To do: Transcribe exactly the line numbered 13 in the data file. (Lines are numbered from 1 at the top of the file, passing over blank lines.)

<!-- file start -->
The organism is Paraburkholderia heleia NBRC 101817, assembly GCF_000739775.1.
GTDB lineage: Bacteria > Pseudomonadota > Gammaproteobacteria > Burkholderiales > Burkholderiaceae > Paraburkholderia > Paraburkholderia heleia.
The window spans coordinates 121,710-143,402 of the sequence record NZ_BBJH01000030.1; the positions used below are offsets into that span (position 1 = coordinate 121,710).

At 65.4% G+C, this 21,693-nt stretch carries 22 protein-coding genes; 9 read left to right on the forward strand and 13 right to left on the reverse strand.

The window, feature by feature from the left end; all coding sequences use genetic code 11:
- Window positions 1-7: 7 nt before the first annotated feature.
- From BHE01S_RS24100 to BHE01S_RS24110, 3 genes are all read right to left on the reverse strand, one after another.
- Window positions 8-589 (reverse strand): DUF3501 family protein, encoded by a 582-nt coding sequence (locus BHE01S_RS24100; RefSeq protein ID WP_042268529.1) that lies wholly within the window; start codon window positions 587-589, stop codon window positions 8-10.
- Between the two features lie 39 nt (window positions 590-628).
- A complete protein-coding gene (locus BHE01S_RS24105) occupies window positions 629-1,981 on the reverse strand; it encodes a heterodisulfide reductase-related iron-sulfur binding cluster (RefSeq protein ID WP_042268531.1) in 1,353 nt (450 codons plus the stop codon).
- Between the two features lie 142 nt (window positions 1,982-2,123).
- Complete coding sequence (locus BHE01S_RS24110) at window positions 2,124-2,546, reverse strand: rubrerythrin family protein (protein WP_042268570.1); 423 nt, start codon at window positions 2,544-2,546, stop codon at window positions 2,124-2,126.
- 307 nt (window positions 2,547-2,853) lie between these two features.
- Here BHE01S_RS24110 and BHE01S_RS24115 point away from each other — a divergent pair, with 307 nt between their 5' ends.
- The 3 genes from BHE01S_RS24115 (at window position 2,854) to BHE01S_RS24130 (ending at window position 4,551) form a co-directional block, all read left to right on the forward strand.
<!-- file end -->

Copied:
- 307 nt (window positions 2,547-2,853) lie between these two features.